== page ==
Exactly! The policies in place at the lenders encouraged quantity over quality. They knew this is 2002, well before the flagrant abuses infested the industry to it’s core. They did nothing, and now they want that mark on you and your family. They want you to pay, to shut up, and to mind your own business. More still:

    “The final panelist was Robert Tortoriello, partner with Cleary, Gottlieb, Steen & Hamilton. Mr. Tortoriello highlighted the critical role for legal and compliance personnel by assisting management in identifying, monitoring, and mitigating various types of risks. The legal/compliance function must establish and implement a written compliance program relating to federal and state banking and securities law. He noted that the new Sarbanes-Oxley law only underscores the responsibility to disclose important developments, articulate accounting assumptions in an understandable way, properly analyze and execute off-balance sheet transactions, and properly disclose loans and other exposures to executive officers and directors.Finally, Mr. Tortoriello stressed the involvement of the legal and compliance functions in how a bank structures, discloses, and implements risk management practices.”

    Classic! I love it – accurate accounting assumptions to analyze off-balance sheet transactions. I think the entire idea of off-balance sheet accounting is itself a violation of any sort of accurate accounting methods. The reason they are off-books in the first place is because they are uber-risky and would make the books look like a minefield to investors. You can see they sampled a lot of the Koolaid they were serving.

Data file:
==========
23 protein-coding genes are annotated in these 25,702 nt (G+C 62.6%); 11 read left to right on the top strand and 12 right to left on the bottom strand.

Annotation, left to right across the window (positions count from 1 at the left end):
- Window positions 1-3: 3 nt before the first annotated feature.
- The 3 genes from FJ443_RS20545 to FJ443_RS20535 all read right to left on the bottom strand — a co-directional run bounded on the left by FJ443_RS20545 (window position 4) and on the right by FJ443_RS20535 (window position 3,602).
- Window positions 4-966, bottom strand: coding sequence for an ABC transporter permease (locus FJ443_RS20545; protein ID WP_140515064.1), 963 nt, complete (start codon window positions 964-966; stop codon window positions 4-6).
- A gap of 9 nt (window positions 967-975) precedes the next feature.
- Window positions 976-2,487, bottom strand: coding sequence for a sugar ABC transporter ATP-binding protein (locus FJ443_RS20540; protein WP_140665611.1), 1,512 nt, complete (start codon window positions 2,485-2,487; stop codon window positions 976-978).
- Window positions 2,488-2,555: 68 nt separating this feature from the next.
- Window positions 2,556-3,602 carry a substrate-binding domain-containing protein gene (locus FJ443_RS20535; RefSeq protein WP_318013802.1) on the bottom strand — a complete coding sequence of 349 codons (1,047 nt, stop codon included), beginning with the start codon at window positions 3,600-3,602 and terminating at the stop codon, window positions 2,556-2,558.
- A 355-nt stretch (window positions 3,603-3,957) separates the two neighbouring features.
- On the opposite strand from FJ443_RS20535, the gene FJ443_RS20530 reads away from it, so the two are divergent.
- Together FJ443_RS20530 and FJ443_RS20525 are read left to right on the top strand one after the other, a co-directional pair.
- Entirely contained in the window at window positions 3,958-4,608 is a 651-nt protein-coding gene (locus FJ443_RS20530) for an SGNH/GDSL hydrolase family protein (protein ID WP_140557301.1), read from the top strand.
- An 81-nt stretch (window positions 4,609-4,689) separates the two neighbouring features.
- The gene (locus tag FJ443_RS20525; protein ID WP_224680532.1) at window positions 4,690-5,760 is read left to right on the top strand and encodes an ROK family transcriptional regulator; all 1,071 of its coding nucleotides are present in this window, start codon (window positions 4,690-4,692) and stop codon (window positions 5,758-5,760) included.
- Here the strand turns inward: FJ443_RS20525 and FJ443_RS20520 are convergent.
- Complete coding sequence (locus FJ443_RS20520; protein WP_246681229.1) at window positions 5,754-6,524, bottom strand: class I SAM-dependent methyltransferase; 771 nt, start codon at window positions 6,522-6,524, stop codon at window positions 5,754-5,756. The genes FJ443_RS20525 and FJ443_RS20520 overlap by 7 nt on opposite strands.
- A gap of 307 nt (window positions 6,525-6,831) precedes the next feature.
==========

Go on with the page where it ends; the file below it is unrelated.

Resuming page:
“Panel Two: The Road Ahead: Risk Management and the New Basel Accord”

    “Panel Two focused on risk management and the implications of the new proposed Basel Accord, also known as Basel II. The first panelist was William L. Rutledge, Executive Vice President for the Federal Reserve Bank of New York. Mr. Rutledge stated that under Basel II bank supervisors are emphasizing the need to understand and assess a bank’s internal processes, rather than focusing simply on a bank’s condition at one particular point in time. While Mr. Rutledge believes that competition and other factors would cause the quality of risk management to continue to rise, he feels that Basel II adds further encouragement to the improvement of risk management practices.The most significant advance in the new Accord is the application of an internal ratings-based (IRB) approach to credit risk. Mr. Rutledge stated that U.S. supervisors have embarked on an interagency pilot program that will help to prepare for the implementation of Basel II. The program is intended to help the regulators learn how to conduct internal ratings reviews and to evaluate banks’ current readiness to adopt an internal ratings-based approach to monitoring credit risk. Finally, Mr. Rutledge discussed the upcoming October 2002 launch of the Committee’s third “Quantitative Impact Study” (”QIS 3″), through which banks worldwide will estimate the effects of the proposed new rules on their capital levels.”

    From my perspective as an analyst working for the lenders I can tell you that increased competition led to the erosion of of risk management, it did not improve it. The desire for increased market share and originations revenue – not the conventional earnings from the long-term booked value of a loan – is what drove the erosion. The loans were sold off as fast as they were booked, and the sweatshop mentality developed out of Greed. And it infected everyone from the rooky LO to the Senior Management at the biggest lenders in the country.